110 species so far

Feb. 21 – Meanwhile, Back at the Ranch…

Sometimes I forget that backyard birding is real birding. Birding at someone else’s feeders as the Anchorage Audubon group did in Seward yesterday reminds me that birding at my own feeders “counts” as birding too. Today because of various commitments and because of rain and snow and sleet, I did not bird outside my yard. Instead I watched my feeders as the birds frantically filled up after the morning’s gentle snow and before and after the afternoon’s rain and sleet and driving snow.


Most of my usual yard birds came during that time (except for the usual Steller’s Jays), beginning with Dark-eyed Juncos at 2:40 and ending with flock after flock of overflying Mallards going to someone else’s yard for supper. In between, a few Pine Grosbeaks came to the platform feeders. A Downy Woodpecker came before the last snow and then reappeared during it, and just hung there, only eating sporadically. A single Black-capped Chickadee dined on mealworms, a Black-billed Magpie ate a few mealworms that had fallen on the ground, and a Common Raven just flew over on its way to its evening roost. The Common Redpolls came in a small flock of about 10 before the last snow, and then reappeared after the snow stopped.


006AA  033aA

011aA  015A.jpg


019aA.jpg  037aA.jpg

The yard was a busy place, and it was fun to just relax and let the birds come to me. Tomorrow though I hope to be more proactive and get out there and go find birds!

110 species so far

Feb. 20 – Herring Gull – Seward


The day began with a new fall of snow that made everything even more beautiful.

135.JPG  140

The Anchorage Audubon trip, about 30 birders led by Aaron Bowman and Carol Griswold, Seward’s excellent “Sporadic Bird Report Reporter”, began a little after 10 am, and visited sites along Nash Road to look for the Killdeer (not there) and to look at numerous ducks (including both Goldeneyes, Common and Red-breasted Mergansers, Surf Scoters, Harlequin Ducks, Buffleheads), Common Murres, Pigeon Guillemots, gulls (see below) and a Great Blue Heron. We also saw Sea Otters and Harbor Seals.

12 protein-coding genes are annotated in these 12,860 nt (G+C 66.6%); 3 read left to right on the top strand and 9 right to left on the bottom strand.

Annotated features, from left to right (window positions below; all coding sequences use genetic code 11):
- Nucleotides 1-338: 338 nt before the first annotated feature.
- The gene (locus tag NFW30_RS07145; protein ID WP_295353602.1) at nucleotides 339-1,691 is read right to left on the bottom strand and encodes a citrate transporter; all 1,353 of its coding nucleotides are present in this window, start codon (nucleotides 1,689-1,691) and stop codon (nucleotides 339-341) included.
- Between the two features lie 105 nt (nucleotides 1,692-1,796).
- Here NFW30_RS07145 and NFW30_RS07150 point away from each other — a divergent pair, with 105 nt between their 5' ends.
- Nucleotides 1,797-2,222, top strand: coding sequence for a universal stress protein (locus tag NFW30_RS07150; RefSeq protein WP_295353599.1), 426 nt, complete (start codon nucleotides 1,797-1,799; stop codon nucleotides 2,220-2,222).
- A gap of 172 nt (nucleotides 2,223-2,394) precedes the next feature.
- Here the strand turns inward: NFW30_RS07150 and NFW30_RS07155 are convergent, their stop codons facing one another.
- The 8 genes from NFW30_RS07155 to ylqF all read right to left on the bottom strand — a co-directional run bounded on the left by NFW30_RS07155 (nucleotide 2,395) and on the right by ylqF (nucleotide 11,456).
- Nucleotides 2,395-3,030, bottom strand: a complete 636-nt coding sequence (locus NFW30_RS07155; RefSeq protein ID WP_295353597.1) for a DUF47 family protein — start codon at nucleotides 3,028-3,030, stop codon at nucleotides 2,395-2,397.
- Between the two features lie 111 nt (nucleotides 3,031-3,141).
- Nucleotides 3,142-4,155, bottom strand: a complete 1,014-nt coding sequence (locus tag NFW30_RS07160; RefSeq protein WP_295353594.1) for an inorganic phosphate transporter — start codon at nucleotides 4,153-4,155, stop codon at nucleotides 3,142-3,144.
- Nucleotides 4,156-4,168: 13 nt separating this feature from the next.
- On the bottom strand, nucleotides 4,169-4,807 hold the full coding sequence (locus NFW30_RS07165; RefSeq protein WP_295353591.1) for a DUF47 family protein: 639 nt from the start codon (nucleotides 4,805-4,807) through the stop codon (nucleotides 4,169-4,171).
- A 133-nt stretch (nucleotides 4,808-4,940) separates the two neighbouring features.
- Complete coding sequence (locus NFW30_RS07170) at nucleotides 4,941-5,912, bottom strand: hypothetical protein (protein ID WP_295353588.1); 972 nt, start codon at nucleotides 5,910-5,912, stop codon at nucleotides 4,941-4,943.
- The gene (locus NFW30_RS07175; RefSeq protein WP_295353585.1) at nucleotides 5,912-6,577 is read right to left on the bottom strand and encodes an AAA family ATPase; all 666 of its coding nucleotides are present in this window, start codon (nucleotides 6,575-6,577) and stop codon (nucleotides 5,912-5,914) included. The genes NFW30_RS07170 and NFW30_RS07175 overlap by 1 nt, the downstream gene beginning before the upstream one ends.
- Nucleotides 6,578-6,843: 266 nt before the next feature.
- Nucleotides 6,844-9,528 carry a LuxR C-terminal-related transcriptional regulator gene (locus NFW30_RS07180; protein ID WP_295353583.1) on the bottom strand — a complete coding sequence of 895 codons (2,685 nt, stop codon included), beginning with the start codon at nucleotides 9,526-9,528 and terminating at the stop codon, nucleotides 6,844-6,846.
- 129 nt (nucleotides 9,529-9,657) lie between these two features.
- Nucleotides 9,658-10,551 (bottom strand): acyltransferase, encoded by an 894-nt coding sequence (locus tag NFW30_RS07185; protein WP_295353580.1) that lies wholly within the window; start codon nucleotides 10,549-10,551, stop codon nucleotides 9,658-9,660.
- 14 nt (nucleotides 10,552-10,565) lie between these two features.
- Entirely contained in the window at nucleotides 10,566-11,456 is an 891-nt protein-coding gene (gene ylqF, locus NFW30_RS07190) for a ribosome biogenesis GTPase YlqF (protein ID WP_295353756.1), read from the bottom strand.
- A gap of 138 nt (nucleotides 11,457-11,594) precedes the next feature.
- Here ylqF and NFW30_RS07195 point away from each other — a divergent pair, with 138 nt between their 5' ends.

168.JPG  177.JPG


195a.jpg  189.JPG

Herring Gulls, particularly those brown non-adults, are not everybody’s favorite bird, except for big year birders who get their first one for the year and some larophiles. I am one of the former only. As part of Anchorage Audubon’s field trip in Seward today we had thousands of other gulls, primarily Glaucous-winged and Mew Gulls and Black-legged Kittiwakes, but there were a couple of handfuls of Herring Gulls. No photos though. One less gull to worry about finding this year.

We visited the magnificent feeder area of Ava Eads and were treated to close-up views of Downy Woodpeckers, a Hairy Woodpecker, numerous Pine Siskins and Common Redpolls (and one or more Hoary Redpolls), and Black-capped Chickadees. Prior to our arrival there had also been American Tree Sparrows there.

201.JPG  208

218a  205aA.jpg

I was unable to stay for the afternoon portion of the field trip, but I am sure that will be covered at various Anchorage Audubon venues. In the dead of winter, it is a treat to go to Seward with a group of birders and see such a variety of water and land birds, many of which are quite easy to see there and which are currently not found easily or at all in Anchorage.

My trip home was uneventful and I did not see many birds because I was busy trying to see through the snowflakes and watching the road to check its condition. The sun did try to make an appearance as I reached the Girdwood area. Next week I get to travel to other parts of the state, to bird of course. Stay tuned.


110 species so far